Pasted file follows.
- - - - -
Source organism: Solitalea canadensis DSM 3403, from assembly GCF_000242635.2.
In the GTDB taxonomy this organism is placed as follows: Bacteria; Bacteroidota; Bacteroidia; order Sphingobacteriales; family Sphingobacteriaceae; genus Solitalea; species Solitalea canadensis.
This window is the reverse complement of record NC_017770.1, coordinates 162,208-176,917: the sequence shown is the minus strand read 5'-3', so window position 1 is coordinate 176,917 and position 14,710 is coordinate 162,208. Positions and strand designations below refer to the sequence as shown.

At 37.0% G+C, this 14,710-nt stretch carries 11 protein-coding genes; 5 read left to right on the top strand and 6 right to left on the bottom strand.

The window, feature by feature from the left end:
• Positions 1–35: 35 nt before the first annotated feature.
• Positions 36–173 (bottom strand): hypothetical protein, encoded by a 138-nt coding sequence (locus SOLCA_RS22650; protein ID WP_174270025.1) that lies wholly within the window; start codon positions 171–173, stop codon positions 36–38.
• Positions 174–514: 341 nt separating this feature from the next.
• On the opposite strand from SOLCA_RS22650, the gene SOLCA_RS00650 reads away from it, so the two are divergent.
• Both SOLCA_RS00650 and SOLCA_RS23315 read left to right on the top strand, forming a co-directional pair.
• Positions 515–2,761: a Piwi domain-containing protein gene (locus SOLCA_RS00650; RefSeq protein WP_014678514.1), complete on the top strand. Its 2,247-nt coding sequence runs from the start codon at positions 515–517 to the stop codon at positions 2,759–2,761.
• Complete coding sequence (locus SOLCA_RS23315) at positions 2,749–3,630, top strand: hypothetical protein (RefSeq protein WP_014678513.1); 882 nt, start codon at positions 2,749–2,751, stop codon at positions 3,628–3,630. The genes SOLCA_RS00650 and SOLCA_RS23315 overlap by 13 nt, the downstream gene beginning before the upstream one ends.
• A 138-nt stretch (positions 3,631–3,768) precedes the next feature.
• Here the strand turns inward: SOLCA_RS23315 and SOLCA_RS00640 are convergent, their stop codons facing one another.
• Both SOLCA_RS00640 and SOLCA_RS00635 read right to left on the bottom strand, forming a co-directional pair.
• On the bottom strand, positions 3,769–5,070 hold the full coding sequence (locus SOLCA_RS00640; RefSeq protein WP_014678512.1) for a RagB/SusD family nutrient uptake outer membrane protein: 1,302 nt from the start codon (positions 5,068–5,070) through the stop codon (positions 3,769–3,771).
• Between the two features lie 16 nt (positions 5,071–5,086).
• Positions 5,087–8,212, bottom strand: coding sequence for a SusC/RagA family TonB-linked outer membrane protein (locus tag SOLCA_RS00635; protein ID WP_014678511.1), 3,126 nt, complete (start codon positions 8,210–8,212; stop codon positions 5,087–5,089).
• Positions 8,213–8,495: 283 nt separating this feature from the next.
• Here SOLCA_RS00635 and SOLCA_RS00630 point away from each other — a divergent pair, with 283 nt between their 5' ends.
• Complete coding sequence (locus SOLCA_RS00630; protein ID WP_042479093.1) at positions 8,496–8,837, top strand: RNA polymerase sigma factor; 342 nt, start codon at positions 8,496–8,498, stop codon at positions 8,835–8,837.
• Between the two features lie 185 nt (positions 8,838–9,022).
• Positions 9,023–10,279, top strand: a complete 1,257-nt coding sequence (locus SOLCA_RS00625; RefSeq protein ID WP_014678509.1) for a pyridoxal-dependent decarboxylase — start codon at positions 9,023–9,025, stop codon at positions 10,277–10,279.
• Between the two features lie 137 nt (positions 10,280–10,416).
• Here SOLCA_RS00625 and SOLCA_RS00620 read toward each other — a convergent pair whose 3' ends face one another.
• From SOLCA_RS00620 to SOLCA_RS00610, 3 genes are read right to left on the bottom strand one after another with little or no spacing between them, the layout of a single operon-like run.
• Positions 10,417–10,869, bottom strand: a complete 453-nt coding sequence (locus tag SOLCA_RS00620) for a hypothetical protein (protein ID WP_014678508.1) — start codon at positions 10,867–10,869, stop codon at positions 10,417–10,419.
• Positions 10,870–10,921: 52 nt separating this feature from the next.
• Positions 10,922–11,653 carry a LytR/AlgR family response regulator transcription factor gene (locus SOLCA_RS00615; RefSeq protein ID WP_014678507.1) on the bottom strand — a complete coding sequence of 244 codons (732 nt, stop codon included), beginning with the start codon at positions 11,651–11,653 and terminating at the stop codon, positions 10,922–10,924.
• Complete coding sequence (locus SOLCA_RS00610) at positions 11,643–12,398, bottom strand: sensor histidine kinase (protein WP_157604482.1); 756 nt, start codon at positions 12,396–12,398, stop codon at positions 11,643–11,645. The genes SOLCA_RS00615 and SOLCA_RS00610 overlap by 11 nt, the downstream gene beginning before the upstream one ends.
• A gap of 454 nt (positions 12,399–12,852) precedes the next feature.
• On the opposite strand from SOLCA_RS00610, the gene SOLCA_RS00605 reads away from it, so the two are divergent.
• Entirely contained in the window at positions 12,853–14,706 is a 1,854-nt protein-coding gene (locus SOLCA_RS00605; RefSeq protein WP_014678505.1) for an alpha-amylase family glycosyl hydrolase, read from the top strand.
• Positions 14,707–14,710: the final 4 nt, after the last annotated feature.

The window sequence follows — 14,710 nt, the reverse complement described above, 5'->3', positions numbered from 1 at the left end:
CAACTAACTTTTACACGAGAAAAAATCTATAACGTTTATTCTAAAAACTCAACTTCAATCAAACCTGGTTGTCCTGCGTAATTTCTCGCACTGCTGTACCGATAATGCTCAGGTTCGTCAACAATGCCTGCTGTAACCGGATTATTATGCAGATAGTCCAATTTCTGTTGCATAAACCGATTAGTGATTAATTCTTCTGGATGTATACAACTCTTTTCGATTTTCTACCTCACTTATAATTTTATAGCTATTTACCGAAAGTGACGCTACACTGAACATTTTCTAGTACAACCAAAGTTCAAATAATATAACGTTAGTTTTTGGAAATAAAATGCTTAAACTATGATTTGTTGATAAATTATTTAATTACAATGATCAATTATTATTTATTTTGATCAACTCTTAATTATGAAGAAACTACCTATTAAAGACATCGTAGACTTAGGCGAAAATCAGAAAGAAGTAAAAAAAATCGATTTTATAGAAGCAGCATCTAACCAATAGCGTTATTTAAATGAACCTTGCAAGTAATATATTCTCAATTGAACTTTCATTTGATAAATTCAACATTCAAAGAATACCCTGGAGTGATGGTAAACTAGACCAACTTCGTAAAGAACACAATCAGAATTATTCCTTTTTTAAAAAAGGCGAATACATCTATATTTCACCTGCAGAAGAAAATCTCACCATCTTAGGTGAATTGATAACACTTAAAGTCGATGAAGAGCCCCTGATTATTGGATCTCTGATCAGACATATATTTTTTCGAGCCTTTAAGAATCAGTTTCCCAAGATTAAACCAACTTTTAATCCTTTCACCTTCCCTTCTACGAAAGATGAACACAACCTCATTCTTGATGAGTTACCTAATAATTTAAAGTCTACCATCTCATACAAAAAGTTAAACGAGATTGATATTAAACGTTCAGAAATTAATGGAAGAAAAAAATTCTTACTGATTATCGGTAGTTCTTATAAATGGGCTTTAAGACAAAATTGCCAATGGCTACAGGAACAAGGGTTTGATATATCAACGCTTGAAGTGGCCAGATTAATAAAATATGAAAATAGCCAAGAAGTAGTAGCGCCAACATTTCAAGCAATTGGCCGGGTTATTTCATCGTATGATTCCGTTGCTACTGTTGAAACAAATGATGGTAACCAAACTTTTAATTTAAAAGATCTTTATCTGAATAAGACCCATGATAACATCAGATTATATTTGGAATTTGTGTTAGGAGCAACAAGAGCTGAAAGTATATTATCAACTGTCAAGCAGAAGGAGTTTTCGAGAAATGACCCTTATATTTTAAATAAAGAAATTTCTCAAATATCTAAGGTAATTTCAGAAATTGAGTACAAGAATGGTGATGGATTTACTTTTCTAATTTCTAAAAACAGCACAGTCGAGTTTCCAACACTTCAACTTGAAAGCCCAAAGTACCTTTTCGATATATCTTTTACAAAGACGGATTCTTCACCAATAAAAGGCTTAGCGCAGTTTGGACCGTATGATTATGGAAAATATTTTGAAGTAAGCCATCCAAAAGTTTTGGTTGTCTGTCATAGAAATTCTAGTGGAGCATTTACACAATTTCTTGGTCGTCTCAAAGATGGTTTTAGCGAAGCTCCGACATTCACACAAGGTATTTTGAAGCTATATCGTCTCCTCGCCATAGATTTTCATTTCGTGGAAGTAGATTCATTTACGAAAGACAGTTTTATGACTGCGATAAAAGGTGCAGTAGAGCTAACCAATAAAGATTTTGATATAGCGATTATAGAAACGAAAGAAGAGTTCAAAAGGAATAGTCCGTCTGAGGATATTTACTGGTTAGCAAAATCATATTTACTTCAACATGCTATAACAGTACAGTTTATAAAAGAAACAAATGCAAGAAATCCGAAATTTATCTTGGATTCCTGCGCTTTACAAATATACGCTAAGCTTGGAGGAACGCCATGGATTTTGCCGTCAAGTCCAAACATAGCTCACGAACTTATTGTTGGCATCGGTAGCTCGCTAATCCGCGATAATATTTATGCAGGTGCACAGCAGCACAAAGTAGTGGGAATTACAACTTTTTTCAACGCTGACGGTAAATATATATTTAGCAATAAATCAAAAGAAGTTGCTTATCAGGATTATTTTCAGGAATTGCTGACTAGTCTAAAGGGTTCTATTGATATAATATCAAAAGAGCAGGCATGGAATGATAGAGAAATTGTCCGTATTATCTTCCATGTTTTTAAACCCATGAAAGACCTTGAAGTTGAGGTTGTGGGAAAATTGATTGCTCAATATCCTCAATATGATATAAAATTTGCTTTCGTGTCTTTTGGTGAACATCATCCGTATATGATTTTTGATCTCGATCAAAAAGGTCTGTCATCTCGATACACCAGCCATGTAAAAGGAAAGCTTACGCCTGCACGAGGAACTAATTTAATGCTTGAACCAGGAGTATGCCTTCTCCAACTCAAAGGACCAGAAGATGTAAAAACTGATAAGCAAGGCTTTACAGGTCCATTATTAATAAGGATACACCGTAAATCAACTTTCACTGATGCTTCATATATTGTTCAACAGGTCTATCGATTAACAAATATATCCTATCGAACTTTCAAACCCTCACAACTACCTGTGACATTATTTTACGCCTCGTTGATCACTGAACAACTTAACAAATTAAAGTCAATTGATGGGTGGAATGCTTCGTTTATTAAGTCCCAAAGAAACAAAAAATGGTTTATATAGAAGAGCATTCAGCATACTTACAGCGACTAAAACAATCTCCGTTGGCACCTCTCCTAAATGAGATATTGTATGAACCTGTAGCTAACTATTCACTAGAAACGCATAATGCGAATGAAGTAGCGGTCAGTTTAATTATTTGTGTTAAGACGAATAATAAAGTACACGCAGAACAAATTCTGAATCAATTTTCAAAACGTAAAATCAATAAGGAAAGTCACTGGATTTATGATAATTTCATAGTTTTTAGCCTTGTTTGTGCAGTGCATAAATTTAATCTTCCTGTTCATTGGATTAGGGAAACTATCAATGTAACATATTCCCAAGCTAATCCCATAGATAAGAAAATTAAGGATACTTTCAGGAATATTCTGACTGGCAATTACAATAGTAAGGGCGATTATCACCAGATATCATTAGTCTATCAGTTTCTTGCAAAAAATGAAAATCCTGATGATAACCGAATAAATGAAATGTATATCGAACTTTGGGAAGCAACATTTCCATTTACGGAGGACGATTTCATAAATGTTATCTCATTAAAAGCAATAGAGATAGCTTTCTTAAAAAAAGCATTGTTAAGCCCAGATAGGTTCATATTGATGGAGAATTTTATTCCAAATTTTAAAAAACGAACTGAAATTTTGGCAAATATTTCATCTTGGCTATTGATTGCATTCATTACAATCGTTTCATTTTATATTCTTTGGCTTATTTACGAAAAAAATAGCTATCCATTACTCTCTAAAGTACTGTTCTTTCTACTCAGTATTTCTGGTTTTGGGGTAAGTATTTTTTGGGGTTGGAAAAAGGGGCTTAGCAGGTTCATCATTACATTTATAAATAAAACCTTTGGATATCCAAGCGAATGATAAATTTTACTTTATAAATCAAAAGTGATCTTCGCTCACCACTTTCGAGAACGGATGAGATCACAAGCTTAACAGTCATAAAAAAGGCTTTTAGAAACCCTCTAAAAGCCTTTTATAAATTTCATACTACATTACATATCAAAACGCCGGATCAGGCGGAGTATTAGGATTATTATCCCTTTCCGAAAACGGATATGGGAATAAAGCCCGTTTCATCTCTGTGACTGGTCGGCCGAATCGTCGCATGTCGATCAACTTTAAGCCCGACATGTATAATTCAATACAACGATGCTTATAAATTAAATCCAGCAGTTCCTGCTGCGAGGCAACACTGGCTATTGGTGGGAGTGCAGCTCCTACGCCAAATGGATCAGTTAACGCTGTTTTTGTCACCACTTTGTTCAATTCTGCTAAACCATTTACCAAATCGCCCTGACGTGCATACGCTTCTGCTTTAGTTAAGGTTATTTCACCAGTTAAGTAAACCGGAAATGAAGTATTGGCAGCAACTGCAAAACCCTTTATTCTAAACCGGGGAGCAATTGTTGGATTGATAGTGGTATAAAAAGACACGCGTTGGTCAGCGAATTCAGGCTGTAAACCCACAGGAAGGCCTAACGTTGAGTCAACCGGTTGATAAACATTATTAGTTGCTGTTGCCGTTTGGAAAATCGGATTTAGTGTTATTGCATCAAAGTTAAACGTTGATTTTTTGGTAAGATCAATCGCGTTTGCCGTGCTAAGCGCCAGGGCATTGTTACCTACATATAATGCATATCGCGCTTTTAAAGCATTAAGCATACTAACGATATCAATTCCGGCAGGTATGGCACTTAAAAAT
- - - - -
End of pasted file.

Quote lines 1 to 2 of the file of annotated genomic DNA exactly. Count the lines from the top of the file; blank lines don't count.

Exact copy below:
Source organism: Solitalea canadensis DSM 3403, from assembly GCF_000242635.2.
In the GTDB taxonomy this organism is placed as follows: Bacteria; Bacteroidota; Bacteroidia; order Sphingobacteriales; family Sphingobacteriaceae; genus Solitalea; species Solitalea canadensis.